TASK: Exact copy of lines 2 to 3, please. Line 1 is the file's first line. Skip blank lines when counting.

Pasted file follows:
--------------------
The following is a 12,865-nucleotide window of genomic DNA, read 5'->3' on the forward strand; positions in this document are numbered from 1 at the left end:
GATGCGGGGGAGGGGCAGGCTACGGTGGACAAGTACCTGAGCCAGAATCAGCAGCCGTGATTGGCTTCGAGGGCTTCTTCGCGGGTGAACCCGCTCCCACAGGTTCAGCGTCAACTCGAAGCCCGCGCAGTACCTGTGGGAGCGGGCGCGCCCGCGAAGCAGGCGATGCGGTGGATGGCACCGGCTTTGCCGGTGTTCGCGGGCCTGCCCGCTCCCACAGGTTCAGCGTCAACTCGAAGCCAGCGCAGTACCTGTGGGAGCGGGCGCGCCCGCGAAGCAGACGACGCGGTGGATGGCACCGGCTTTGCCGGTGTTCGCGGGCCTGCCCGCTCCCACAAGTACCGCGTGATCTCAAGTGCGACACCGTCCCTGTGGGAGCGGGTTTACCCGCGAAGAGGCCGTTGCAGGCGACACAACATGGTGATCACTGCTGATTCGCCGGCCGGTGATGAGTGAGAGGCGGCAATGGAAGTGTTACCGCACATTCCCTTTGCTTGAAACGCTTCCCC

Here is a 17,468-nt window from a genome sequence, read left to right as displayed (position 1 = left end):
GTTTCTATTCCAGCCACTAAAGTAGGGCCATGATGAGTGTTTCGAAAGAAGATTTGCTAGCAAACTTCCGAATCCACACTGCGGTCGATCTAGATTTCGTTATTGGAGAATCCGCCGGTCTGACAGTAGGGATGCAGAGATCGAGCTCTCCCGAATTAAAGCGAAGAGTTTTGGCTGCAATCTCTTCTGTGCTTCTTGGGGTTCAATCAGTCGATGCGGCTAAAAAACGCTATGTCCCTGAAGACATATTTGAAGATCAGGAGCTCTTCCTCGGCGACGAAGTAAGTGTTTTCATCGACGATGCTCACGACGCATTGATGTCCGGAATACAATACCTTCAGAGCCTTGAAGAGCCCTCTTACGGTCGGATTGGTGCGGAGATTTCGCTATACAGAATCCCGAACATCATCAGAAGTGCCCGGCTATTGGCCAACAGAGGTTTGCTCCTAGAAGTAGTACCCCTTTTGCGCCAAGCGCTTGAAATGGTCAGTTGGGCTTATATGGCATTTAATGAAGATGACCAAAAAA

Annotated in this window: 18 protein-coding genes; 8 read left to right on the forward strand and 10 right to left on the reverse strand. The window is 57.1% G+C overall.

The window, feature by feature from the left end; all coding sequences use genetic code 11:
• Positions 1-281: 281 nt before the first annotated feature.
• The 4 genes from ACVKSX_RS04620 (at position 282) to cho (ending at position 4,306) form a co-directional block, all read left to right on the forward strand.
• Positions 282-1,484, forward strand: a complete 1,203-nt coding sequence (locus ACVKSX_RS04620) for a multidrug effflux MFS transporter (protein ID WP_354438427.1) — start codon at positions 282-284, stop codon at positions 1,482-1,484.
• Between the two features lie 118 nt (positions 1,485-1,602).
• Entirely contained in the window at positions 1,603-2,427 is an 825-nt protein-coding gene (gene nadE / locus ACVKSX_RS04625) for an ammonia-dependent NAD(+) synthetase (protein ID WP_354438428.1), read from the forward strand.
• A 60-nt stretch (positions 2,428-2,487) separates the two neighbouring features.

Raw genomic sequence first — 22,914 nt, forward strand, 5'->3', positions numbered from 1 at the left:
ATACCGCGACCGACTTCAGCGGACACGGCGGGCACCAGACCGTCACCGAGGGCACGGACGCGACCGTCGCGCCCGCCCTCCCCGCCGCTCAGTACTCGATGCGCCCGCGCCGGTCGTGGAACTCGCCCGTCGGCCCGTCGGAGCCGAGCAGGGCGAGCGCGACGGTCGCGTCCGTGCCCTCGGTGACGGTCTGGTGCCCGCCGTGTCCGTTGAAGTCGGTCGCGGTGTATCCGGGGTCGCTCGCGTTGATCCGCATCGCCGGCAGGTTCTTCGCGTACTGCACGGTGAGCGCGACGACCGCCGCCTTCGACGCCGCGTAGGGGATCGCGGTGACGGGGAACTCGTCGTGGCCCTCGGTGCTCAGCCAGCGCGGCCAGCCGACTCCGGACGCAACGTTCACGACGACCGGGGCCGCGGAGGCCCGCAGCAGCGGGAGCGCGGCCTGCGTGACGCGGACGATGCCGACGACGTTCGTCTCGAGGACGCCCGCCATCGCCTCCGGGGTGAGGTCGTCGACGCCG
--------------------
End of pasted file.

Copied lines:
GATGCGGGGGAGGGGCAGGCTACGGTGGACAAGTACCTGAGCCAGAATCAGCAGCCGTGATTGGCTTCGAGGGCTTCTTCGCGGGTGAACCCGCTCCCACAGGTTCAGCGTCAACTCGAAGCCCGCGCAGTACCTGTGGGAGCGGGCGCGCCCGCGAAGCAGGCGATGCGGTGGATGGCACCGGCTTTGCCGGTGTTCGCGGGCCTGCCCGCTCCCACAGGTTCAGCGTCAACTCGAAGCCAGCGCAGTACCTGTGGGAGCGGGCGCGCCCGCGAAGCAGACGACGCGGTGGATGGCACCGGCTTTGCCGGTGTTCGCGGGCCTGCCCGCTCCCACAAGTACCGCGTGATCTCAAGTGCGACACCGTCCCTGTGGGAGCGGGTTTACCCGCGAAGAGGCCGTTGCAGGCGACACAACATGGTGATCACTGCTGATTCGCCGGCCGGTGATGAGTGAGAGGCGGCAATGGAAGTGTTACCGCACATTCCCTTTGCTTGAAACGCTTCCCC

Here is a 17,468-nt window from a genome sequence, read left to right as displayed (position 1 = left end):